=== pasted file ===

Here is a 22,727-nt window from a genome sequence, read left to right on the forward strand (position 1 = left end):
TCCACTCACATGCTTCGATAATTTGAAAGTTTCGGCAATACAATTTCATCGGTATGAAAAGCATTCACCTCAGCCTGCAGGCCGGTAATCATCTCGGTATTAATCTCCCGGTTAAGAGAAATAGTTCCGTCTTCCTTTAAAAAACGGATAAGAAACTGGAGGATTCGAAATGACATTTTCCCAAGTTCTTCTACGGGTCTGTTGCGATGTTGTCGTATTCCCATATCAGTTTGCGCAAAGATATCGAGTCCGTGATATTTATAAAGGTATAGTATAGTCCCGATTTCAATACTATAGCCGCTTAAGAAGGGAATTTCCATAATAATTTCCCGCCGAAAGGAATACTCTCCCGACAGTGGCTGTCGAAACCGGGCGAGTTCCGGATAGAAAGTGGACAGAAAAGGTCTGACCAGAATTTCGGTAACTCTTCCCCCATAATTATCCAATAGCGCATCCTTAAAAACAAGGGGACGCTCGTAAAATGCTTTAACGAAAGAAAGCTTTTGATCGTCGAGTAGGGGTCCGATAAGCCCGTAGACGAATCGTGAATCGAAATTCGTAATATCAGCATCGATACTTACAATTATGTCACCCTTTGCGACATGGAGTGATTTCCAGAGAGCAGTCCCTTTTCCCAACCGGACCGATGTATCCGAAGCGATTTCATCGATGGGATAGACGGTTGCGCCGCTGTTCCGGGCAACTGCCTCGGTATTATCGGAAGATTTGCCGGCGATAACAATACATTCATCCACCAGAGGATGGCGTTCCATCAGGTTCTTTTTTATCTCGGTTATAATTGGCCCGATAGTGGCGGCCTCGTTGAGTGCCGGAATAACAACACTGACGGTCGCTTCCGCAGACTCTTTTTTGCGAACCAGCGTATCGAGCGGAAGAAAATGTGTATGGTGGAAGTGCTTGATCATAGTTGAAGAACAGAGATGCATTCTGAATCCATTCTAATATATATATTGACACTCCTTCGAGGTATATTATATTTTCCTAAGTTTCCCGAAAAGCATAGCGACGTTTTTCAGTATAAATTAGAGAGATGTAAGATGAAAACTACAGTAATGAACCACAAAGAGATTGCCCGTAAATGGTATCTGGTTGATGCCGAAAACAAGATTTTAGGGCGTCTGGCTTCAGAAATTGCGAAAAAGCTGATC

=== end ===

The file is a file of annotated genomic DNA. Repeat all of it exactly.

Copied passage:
Here is a 22,727-nt window from a genome sequence, read left to right on the forward strand (position 1 = left end):
TCCACTCACATGCTTCGATAATTTGAAAGTTTCGGCAATACAATTTCATCGGTATGAAAAGCATTCACCTCAGCCTGCAGGCCGGTAATCATCTCGGTATTAATCTCCCGGTTAAGAGAAATAGTTCCGTCTTCCTTTAAAAAACGGATAAGAAACTGGAGGATTCGAAATGACATTTTCCCAAGTTCTTCTACGGGTCTGTTGCGATGTTGTCGTATTCCCATATCAGTTTGCGCAAAGATATCGAGTCCGTGATATTTATAAAGGTATAGTATAGTCCCGATTTCAATACTATAGCCGCTTAAGAAGGGAATTTCCATAATAATTTCCCGCCGAAAGGAATACTCTCCCGACAGTGGCTGTCGAAACCGGGCGAGTTCCGGATAGAAAGTGGACAGAAAAGGTCTGACCAGAATTTCGGTAACTCTTCCCCCATAATTATCCAATAGCGCATCCTTAAAAACAAGGGGACGCTCGTAAAATGCTTTAACGAAAGAAAGCTTTTGATCGTCGAGTAGGGGTCCGATAAGCCCGTAGACGAATCGTGAATCGAAATTCGTAATATCAGCATCGATACTTACAATTATGTCACCCTTTGCGACATGGAGTGATTTCCAGAGAGCAGTCCCTTTTCCCAACCGGACCGATGTATCCGAAGCGATTTCATCGATGGGATAGACGGTTGCGCCGCTGTTCCGGGCAACTGCCTCGGTATTATCGGAAGATTTGCCGGCGATAACAATACATTCATCCACCAGAGGATGGCGTTCCATCAGGTTCTTTTTTATCTCGGTTATAATTGGCCCGATAGTGGCGGCCTCGTTGAGTGCCGGAATAACAACACTGACGGTCGCTTCCGCAGACTCTTTTTTGCGAACCAGCGTATCGAGCGGAAGAAAATGTGTATGGTGGAAGTGCTTGATCATAGTTGAAGAACAGAGATGCATTCTGAATCCATTCTAATATATATATTGACACTCCTTCGAGGTATATTATATTTTCCTAAGTTTCCCGAAAAGCATAGCGACGTTTTTCAGTATAAATTAGAGAGATGTAAGATGAAAACTACAGTAATGAACCACAAAGAGATTGCCCGTAAATGGTATCTGGTTGATGCCGAAAACAAGATTTTAGGGCGTCTGGCTTCAGAAATTGCGAAAAAGCTGATC